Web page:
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How the iPhone Is Transforming Reporting at the New York Times.

When Ann Derry, the editorial services director, video and television for the New York Times, sat down for a red carpet interview at the recent Streaming Media East conference in New York City, she had just come from a panel discussion that included colleagues from the Wall Street Journal and Time magazine. She was struck by how they were all facing the same challenges, and how they had all come to rely on a certain popular mobile device.

"Everyone saw the iPhone 4 as being one really, really important and useful new tool. We all kind of arrived independently at this realization, that that was going to be a crucial reporting tool for all of us," said Derry.

For the New York Times, the iPhone 4 offers reporters an easy way to shoot video and it doesn't require training. That's important when you've got a large group of employees scattered across the globe.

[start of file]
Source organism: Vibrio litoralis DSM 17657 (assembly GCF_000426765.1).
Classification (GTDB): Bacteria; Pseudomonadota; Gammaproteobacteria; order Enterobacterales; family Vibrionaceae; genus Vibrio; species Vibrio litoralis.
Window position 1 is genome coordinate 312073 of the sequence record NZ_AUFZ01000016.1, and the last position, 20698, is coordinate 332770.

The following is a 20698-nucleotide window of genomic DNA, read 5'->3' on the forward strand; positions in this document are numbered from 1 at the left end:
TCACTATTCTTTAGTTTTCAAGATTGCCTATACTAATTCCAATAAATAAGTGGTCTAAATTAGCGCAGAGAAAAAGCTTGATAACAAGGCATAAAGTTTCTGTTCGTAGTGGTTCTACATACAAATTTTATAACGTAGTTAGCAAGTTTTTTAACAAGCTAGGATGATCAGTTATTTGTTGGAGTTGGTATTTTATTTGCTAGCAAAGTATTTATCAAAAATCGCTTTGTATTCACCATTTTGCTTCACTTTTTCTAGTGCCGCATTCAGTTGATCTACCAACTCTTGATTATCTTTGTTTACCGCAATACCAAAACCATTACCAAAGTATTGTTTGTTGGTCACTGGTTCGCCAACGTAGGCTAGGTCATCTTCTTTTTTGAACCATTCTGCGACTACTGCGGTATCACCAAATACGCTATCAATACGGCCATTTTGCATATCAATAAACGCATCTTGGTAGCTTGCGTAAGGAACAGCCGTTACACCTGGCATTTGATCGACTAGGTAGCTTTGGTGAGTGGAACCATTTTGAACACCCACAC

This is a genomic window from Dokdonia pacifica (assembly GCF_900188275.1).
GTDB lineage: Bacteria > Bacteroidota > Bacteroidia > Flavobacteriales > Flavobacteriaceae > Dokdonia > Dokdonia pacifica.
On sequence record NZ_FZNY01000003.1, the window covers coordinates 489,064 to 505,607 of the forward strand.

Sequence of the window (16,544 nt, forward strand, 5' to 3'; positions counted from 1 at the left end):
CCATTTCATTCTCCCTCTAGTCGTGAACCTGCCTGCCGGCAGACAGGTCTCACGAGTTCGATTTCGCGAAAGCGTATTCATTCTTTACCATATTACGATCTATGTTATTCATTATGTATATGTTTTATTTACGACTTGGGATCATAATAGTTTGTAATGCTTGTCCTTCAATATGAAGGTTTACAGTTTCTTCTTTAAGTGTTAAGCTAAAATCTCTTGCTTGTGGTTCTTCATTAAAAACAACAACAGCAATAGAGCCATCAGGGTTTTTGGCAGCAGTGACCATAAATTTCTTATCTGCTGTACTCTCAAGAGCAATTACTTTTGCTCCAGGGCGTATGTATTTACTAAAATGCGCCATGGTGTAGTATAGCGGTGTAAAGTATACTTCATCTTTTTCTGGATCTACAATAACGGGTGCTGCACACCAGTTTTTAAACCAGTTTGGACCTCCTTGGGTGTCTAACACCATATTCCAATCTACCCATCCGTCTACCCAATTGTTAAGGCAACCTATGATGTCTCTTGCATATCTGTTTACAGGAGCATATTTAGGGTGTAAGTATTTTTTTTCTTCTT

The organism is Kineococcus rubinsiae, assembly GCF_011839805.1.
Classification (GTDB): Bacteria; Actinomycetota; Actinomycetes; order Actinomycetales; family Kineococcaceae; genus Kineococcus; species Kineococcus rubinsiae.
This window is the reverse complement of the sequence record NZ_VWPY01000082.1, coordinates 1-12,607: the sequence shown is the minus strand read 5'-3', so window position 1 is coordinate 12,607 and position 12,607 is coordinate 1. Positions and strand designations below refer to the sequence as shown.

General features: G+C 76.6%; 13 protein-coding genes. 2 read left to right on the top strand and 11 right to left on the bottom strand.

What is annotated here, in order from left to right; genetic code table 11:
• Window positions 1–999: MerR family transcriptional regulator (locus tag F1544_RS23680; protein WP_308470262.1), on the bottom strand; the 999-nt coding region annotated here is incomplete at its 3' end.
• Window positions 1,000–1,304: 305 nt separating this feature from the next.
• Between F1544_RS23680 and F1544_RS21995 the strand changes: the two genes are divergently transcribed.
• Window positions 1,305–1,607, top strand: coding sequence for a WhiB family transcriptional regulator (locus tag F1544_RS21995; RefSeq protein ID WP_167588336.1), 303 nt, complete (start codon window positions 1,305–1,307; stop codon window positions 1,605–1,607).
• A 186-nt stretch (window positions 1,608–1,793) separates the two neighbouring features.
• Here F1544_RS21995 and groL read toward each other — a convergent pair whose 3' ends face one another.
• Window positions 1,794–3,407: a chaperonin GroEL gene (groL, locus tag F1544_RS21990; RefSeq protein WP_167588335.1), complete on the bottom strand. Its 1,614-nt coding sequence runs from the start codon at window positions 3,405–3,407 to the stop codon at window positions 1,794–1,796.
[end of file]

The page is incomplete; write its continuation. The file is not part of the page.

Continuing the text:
"A lot of them have iPhones," added Derry. "All of a sudden we went, 'Wait, they have the video camera. You don't have to give them a video camera, you don't have to remember to take it with them. They've got one.' And not only can you shoot video, you can Skype it back, you can upload it to a server."

The portability of the phone means that it can easily go where a full camera crew can't. As a result of having to shoot their own video, print reporters are starting to think graphically about their work.

For more from Derry, including reader's responses to visual news stories, watch the full interview below.

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